Typically these introverted Persian houses enclose a central courtyard – often with a reflecting water pool which ‘doubles’ the gardens –that connects most of the internal spaces. The water level arriving from the aqueducts determines the level of the pool – the vital heart of the house – which then defines the level of the lowest, more temperature-stable spaces set within the earth. Massive clay adobe and brick walls provide the architectural material that mitigates seasonal temperatures, remaining cool in summer and warm in winter. Enclosed and independent rooms open to the main courtyard and intermediate semi-open spaces. The orientation and design of the courtyard ensures they are partially shaded during the summer yet catch the winter sunlight, creating a benign microclimate. These buildings present a true grasp of sustainability. Moreover, they must be a delight to live in because of the interplay between inside and outside; spaces for winter and summer living, enclosed spaces and vistas, and the way the architecture frames views.

The concept of ‘self’ in Persian thought is quite different from western notions, lying somewhere deep within (bāṭin) whereas ours tends towards the outside (zāhir). Kashan’s architecture expresses the same philosophy: simple, massive, unadorned surfaces outside, and refined, delicate embellishments inside. Important to the overall composition and detailing of these houses is this balance between gravitas – the darker passive adobe-clad external forms – and levitas – the lighter, more active stucco-finished interior walls and shimmering glass screens. This house is a particularly beautiful exemplar. In temperate zones we perhaps forget how our perception of spaces and surfaces can differ between sunlight and moonlight, artificial light, and fire or candlelight. Walking through the spaces of this house, one experiences, phenomenologically, these inherent temporal qualities of light.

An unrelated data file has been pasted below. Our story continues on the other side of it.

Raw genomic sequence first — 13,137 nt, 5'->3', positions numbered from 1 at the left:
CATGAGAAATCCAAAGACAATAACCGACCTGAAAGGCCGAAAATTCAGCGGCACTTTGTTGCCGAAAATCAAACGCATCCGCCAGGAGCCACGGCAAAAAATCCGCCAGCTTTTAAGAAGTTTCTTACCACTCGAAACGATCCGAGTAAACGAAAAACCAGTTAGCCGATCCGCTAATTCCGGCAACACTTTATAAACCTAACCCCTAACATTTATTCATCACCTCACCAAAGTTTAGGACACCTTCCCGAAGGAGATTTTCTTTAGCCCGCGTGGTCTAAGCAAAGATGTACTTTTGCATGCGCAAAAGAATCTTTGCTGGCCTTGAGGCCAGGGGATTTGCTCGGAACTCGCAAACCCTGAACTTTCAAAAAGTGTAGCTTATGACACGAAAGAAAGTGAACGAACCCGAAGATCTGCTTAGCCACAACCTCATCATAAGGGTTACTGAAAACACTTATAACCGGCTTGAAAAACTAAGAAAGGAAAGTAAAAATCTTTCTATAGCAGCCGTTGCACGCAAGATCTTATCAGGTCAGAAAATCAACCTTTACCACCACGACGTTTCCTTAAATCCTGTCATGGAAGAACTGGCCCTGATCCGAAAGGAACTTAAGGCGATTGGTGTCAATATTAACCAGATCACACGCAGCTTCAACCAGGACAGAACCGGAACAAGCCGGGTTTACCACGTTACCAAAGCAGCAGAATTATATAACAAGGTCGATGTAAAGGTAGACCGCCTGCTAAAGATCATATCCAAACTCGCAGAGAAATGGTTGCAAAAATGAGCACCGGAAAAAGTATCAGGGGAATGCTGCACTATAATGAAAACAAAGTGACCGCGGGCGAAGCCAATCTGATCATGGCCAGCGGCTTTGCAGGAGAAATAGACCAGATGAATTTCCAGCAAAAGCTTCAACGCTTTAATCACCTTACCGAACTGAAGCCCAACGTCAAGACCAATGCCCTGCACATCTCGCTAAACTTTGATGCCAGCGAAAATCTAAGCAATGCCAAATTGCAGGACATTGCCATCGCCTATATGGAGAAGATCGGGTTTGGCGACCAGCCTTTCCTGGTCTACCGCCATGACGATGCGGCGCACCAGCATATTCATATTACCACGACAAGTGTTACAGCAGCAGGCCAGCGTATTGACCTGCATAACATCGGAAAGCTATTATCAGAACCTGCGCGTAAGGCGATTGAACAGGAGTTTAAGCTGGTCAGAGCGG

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Manouchehri’s love of both tradition and innovation is evident in her selection of materials and craftsmanship. She has achieved a delightful harmony between the two in her contemporary interpretations of geometric patterns in the crafted glazed wood shutters and delicate stucco screens. One can be enthralled watching light revealed upon wall and floors, cutting through shadows yet leaving shadows in its wake, particularly as boundaries of walls and floor dissolve because the high-tech floor material is indiscernible from the plastered walls: a complete transcendent quality. In our own age, to resist technology is foolish, but neither should we over-indulge the digital at the expense of nature’s non-linear beauty. This house is impeccably rooted in the concept of a totality of matter and mind; one that employs both to achieve a balance between nature’s inherent wisdom and man’s predilection for the new. It is a sublime work that sets a high benchmark for the restoration of the heart of Kashan.